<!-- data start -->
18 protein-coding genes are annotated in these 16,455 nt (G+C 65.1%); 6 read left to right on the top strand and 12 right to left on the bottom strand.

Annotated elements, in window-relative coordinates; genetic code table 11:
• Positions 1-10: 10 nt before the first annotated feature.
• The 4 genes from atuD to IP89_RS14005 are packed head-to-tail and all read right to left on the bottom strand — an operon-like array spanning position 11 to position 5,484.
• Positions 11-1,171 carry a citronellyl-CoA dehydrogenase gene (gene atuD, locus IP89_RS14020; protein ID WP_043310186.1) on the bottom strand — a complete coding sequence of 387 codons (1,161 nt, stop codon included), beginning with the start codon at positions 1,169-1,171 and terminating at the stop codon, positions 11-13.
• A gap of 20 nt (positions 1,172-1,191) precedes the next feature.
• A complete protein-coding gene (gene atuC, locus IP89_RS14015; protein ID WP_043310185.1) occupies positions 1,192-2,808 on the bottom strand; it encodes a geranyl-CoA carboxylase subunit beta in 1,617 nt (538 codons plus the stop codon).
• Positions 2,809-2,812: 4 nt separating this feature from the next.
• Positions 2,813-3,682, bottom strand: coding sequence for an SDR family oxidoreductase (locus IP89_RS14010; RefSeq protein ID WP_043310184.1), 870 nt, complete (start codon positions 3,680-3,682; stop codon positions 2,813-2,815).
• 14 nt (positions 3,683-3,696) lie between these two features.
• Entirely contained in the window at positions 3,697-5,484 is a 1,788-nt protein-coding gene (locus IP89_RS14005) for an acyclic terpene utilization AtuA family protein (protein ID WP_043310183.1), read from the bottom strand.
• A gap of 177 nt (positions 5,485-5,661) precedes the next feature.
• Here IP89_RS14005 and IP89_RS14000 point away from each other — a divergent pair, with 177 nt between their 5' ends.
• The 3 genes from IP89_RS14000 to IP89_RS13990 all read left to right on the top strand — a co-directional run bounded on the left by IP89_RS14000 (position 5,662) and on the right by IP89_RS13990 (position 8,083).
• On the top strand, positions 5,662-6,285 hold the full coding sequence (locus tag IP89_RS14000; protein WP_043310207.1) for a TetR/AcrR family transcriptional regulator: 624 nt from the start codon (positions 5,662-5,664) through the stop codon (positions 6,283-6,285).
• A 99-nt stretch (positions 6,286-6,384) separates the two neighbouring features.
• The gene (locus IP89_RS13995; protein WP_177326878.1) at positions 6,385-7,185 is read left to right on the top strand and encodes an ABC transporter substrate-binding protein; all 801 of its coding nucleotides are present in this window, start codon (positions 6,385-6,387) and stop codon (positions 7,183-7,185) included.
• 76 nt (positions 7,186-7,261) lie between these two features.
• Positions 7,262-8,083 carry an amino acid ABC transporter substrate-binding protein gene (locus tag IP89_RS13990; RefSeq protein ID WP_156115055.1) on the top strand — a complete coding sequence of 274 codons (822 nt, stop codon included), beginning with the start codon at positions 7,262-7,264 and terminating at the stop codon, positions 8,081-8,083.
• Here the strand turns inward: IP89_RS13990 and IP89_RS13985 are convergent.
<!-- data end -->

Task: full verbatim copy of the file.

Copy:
18 protein-coding genes are annotated in these 16,455 nt (G+C 65.1%); 6 read left to right on the top strand and 12 right to left on the bottom strand.

Annotated elements, in window-relative coordinates; genetic code table 11:
• Positions 1-10: 10 nt before the first annotated feature.
• The 4 genes from atuD to IP89_RS14005 are packed head-to-tail and all read right to left on the bottom strand — an operon-like array spanning position 11 to position 5,484.
• Positions 11-1,171 carry a citronellyl-CoA dehydrogenase gene (gene atuD, locus IP89_RS14020; protein ID WP_043310186.1) on the bottom strand — a complete coding sequence of 387 codons (1,161 nt, stop codon included), beginning with the start codon at positions 1,169-1,171 and terminating at the stop codon, positions 11-13.
• A gap of 20 nt (positions 1,172-1,191) precedes the next feature.
• A complete protein-coding gene (gene atuC, locus IP89_RS14015; protein ID WP_043310185.1) occupies positions 1,192-2,808 on the bottom strand; it encodes a geranyl-CoA carboxylase subunit beta in 1,617 nt (538 codons plus the stop codon).
• Positions 2,809-2,812: 4 nt separating this feature from the next.
• Positions 2,813-3,682, bottom strand: coding sequence for an SDR family oxidoreductase (locus IP89_RS14010; RefSeq protein ID WP_043310184.1), 870 nt, complete (start codon positions 3,680-3,682; stop codon positions 2,813-2,815).
• 14 nt (positions 3,683-3,696) lie between these two features.
• Entirely contained in the window at positions 3,697-5,484 is a 1,788-nt protein-coding gene (locus IP89_RS14005) for an acyclic terpene utilization AtuA family protein (protein ID WP_043310183.1), read from the bottom strand.
• A gap of 177 nt (positions 5,485-5,661) precedes the next feature.
• Here IP89_RS14005 and IP89_RS14000 point away from each other — a divergent pair, with 177 nt between their 5' ends.
• The 3 genes from IP89_RS14000 to IP89_RS13990 all read left to right on the top strand — a co-directional run bounded on the left by IP89_RS14000 (position 5,662) and on the right by IP89_RS13990 (position 8,083).
• On the top strand, positions 5,662-6,285 hold the full coding sequence (locus tag IP89_RS14000; protein WP_043310207.1) for a TetR/AcrR family transcriptional regulator: 624 nt from the start codon (positions 5,662-5,664) through the stop codon (positions 6,283-6,285).
• A 99-nt stretch (positions 6,286-6,384) separates the two neighbouring features.
• The gene (locus IP89_RS13995; protein WP_177326878.1) at positions 6,385-7,185 is read left to right on the top strand and encodes an ABC transporter substrate-binding protein; all 801 of its coding nucleotides are present in this window, start codon (positions 6,385-6,387) and stop codon (positions 7,183-7,185) included.
• 76 nt (positions 7,186-7,261) lie between these two features.
• Positions 7,262-8,083 carry an amino acid ABC transporter substrate-binding protein gene (locus tag IP89_RS13990; RefSeq protein ID WP_156115055.1) on the top strand — a complete coding sequence of 274 codons (822 nt, stop codon included), beginning with the start codon at positions 7,262-7,264 and terminating at the stop codon, positions 8,081-8,083.
• Here the strand turns inward: IP89_RS13990 and IP89_RS13985 are convergent.